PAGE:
Asia Arrival

Robot man? Flying robot man? I feel like this character has a name but I don't know what it is.

Hello Friends!

After years of savings and months of planning, we are finally off on our big trip! I admit, in the days leading up to our departure, I had a fair bit of butterflies. The night before our departure, it dawned on me that we had quit our jobs, moved out of our apartment, and had everything that we'd use for the next year in one big backpack. It felt a lot like the butterflies I felt before our wedding -- I knew that what I was about to do would be amazing, but it didn't stop that small feeling in my stomach.

Like the wedding, as soon as we got going all the butterflies melted away. Japan was an excellent choice to being our tour. Tokyo is a mix of big city life that we are comfortable with combined with the foreignness of a new culture. The people here have uniformly been polite and helpful. English, while not universal, is extremely common and makes getting around quite simple. And even in situations without English we have found locals to be generous with their time in helping us. Our first night in the city we received extensive assistance from several Japanese commuters at the Metro station who, although we could not speak to each other directly, took a significant amount of time working with us to get the proper ticket at the ticket terminal.

The Tokyo subway map may give you an idea of why it was a little difficult finding our way around the first night.

Like any city, each neighborhood of Tokyo has a different personality and we've seen a different part of Tokyo each day. Here are a few of the sights we have visited.

Tsukiji Fish Market

I can't really think of any industrial wholesale markets in Boston or any other city that also function as a tourist attraction, but Tsukiji definitely fits that description. 

The market opens at 3am as fish arrive via boat and overland. The thousands of vendors begin the daily buying and selling and shipping off their product to various vendors all across the city.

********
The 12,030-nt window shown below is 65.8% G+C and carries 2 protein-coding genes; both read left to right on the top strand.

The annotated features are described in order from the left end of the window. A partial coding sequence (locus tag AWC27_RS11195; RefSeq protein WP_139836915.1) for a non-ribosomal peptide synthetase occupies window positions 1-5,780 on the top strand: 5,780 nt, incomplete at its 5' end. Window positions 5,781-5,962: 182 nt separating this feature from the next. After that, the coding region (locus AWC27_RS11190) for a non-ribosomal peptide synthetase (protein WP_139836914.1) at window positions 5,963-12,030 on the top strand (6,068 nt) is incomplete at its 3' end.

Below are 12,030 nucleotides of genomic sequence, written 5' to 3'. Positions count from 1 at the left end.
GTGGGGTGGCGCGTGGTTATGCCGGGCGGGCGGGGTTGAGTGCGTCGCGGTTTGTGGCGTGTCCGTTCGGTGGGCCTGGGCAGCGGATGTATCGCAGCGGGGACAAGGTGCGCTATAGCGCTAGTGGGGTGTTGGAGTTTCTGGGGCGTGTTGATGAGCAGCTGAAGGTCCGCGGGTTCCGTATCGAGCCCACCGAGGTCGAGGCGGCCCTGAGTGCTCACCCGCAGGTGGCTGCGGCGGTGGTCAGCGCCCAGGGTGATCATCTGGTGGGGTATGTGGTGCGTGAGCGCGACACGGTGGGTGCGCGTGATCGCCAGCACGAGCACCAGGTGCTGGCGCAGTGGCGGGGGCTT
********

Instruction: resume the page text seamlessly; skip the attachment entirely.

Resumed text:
Most of the market is off limits to tourists as it is a functioning market. The areas that are open to the public are only open after 9am when much of the business is already winding down.

Just outside the market is a series of sushi restaurants that serve amazingly fresh sushi with fish purchased from the market. The first photo from the slideshow below shows the view from our spot at the sushi counter.

Japanese Arcades

The arcade has not died in Japan as it has in the United States. This has, in my mind, elevated it to the status of a major cultural location in my mind. 

Horse racing appears to be big business in Japan and was the single largest activity we saw in the arcade.

The actual arcade that I found did not match what I expected. Instead of having rows and rows of Dance Dance Revolution, the majority of the arcades we visited were filled with some type of gambling game I didn't understand. Most of the arcades we visited were 4-6 stories tall and featured about 80+% games that were gambling. The bigger arcades had large horse racing games, like the one above.

Our senses were overwhelmed in the arcade. I expected the flashing lights and constant dinging and pinging of the machines, but I did not expect the smell. Smoking is prohibited in many parts of Japan. (Sidewalks have signs stating no smoking and walking, punctuated by smoking areas on the sidewalk every several hundred meters in busy areas.) But the smoking ban most definitely does not extend to arcades. As a non-smoker, I have an admittedly low tolerance for cigarette smoke before my eyes are irritated. Between the smoke and the lack of desire to gamble, we strolled out of the arcades without joining in the fun ourselves.

Well, except one relic of arcade gaming we found in the basement of an eight story arcade. Kelsi wanted to play this one because instead of moles, this one was noodle-themed and she got to whack little Japanese men with upturned ramen bowls on their heads.

From the Japanese Times

Interestingly, while reading the Japan Times at the hostel this morning I saw this political cartoon. While I certainly don't know enough about Japan to know if there is gambling problem, as a visitor I was definitely struck by the amount of gambling I saw.

 

 

Off to Hiroshima

We have a lot more to say about Tokyo and Japan in general, but tonight we head out to Hiroshima. We have an overnight bus (cheaper than the train!). Expect a Japan-overnight-bus-review as well as more about Tokyo and Japan in the coming days!